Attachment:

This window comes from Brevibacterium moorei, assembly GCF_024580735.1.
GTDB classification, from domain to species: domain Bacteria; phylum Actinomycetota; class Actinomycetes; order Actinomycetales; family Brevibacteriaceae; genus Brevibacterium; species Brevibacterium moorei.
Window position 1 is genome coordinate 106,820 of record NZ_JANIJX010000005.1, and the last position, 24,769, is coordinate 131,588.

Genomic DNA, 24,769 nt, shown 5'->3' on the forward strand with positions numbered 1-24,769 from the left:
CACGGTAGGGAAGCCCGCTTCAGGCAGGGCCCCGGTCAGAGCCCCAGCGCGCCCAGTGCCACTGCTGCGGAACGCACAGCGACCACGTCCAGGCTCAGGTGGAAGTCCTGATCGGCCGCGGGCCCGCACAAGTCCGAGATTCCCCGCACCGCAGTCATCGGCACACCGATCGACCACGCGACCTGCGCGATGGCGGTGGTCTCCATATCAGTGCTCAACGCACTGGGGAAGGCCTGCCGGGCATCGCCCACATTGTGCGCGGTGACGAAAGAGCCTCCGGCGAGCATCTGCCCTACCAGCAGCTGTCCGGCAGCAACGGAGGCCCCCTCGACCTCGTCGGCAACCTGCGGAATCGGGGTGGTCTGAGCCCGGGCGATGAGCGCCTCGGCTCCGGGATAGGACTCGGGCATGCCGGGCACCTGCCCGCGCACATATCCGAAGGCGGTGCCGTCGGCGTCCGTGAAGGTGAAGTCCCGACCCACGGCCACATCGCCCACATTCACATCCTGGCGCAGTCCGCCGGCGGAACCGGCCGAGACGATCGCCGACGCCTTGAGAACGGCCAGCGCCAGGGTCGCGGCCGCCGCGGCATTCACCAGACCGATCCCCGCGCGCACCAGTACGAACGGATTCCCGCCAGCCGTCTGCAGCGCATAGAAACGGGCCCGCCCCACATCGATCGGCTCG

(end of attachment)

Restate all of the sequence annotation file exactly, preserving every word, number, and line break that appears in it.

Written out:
This window comes from Brevibacterium moorei, assembly GCF_024580735.1.
GTDB classification, from domain to species: domain Bacteria; phylum Actinomycetota; class Actinomycetes; order Actinomycetales; family Brevibacteriaceae; genus Brevibacterium; species Brevibacterium moorei.
Window position 1 is genome coordinate 106,820 of record NZ_JANIJX010000005.1, and the last position, 24,769, is coordinate 131,588.

Genomic DNA, 24,769 nt, shown 5'->3' on the forward strand with positions numbered 1-24,769 from the left:
CACGGTAGGGAAGCCCGCTTCAGGCAGGGCCCCGGTCAGAGCCCCAGCGCGCCCAGTGCCACTGCTGCGGAACGCACAGCGACCACGTCCAGGCTCAGGTGGAAGTCCTGATCGGCCGCGGGCCCGCACAAGTCCGAGATTCCCCGCACCGCAGTCATCGGCACACCGATCGACCACGCGACCTGCGCGATGGCGGTGGTCTCCATATCAGTGCTCAACGCACTGGGGAAGGCCTGCCGGGCATCGCCCACATTGTGCGCGGTGACGAAAGAGCCTCCGGCGAGCATCTGCCCTACCAGCAGCTGTCCGGCAGCAACGGAGGCCCCCTCGACCTCGTCGGCAACCTGCGGAATCGGGGTGGTCTGAGCCCGGGCGATGAGCGCCTCGGCTCCGGGATAGGACTCGGGCATGCCGGGCACCTGCCCGCGCACATATCCGAAGGCGGTGCCGTCGGCGTCCGTGAAGGTGAAGTCCCGACCCACGGCCACATCGCCCACATTCACATCCTGGCGCAGTCCGCCGGCGGAACCGGCCGAGACGATCGCCGACGCCTTGAGAACGGCCAGCGCCAGGGTCGCGGCCGCCGCGGCATTCACCAGACCGATCCCCGCGCGCACCAGTACGAACGGATTCCCGCCAGCCGTCTGCAGCGCATAGAAACGGGCCCGCCCCACATCGATCGGCTCG